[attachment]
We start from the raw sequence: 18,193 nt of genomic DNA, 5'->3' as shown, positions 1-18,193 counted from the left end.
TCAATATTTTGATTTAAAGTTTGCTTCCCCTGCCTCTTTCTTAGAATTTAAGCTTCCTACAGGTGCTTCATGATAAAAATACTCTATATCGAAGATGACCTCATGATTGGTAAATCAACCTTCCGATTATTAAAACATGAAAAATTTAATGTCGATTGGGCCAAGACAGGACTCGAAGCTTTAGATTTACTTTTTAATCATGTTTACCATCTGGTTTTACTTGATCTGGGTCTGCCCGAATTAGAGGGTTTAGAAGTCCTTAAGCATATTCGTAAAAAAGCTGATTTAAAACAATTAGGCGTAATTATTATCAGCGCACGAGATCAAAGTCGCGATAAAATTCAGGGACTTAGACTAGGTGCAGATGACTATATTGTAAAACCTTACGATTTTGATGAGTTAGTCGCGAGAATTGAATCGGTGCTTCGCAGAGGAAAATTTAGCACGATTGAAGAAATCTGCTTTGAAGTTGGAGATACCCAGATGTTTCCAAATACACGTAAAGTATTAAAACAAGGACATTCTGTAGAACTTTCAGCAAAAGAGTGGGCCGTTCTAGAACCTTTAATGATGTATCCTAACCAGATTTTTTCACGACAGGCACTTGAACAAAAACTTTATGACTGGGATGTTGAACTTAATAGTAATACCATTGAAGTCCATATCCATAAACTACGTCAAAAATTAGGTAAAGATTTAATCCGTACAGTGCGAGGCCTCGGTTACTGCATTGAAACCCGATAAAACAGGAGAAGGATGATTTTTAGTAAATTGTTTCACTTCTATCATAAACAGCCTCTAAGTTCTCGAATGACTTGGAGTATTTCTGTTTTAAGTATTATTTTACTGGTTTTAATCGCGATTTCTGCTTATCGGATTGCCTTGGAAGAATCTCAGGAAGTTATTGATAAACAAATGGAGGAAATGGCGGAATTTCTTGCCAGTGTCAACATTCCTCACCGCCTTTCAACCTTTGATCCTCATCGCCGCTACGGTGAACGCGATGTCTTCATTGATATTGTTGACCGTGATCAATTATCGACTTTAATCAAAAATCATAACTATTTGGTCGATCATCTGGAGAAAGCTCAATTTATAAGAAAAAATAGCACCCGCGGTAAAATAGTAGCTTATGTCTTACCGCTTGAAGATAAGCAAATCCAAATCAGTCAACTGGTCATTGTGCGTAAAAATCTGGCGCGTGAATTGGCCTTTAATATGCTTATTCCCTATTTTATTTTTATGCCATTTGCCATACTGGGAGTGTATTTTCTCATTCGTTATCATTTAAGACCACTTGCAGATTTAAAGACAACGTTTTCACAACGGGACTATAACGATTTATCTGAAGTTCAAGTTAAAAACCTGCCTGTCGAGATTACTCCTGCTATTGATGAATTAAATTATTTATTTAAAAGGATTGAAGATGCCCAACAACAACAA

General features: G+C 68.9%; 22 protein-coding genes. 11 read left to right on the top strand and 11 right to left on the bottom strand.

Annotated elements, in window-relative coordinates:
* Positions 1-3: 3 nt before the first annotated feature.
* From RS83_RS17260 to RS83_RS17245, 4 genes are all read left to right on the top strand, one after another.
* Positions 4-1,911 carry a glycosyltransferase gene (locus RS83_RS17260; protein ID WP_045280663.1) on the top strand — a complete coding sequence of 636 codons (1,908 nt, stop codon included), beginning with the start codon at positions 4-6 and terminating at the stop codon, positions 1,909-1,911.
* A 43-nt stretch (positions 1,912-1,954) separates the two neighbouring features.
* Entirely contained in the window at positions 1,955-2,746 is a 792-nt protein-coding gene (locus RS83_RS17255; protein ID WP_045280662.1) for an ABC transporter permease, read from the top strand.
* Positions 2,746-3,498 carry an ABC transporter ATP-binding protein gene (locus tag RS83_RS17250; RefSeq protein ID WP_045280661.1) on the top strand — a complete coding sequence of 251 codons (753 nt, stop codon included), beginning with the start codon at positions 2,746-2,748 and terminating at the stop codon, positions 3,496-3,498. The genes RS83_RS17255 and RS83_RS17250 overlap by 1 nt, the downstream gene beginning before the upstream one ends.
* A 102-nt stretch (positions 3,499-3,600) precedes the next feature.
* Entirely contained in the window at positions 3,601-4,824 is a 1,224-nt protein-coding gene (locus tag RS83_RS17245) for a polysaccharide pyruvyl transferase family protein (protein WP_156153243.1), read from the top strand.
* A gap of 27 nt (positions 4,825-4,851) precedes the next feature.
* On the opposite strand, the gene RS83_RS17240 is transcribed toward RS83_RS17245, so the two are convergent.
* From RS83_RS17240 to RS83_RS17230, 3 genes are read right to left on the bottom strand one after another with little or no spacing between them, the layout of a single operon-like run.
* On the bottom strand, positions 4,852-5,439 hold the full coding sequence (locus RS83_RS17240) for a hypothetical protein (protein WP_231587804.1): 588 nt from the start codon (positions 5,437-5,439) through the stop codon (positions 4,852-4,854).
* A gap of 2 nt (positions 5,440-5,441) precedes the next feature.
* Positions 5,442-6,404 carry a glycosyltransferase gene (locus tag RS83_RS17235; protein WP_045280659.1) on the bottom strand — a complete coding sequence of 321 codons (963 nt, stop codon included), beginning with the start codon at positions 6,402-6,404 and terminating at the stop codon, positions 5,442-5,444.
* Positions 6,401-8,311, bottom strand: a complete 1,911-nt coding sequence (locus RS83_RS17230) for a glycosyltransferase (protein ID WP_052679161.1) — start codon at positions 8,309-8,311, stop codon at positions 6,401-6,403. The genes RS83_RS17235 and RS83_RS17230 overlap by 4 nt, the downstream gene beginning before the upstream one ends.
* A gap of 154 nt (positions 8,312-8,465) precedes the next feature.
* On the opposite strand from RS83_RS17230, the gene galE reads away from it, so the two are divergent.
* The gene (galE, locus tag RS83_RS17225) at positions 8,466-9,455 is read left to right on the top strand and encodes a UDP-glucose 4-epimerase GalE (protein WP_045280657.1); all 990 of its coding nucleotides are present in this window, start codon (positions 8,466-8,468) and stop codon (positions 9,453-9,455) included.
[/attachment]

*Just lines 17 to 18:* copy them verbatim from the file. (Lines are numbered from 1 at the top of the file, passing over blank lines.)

* A gap of 2 nt (positions 5,440-5,441) precedes the next feature.
* Positions 5,442-6,404 carry a glycosyltransferase gene (locus tag RS83_RS17235; protein WP_045280659.1) on the bottom strand — a complete coding sequence of 321 codons (963 nt, stop codon included), beginning with the start codon at positions 6,402-6,404 and terminating at the stop codon, positions 5,442-5,444.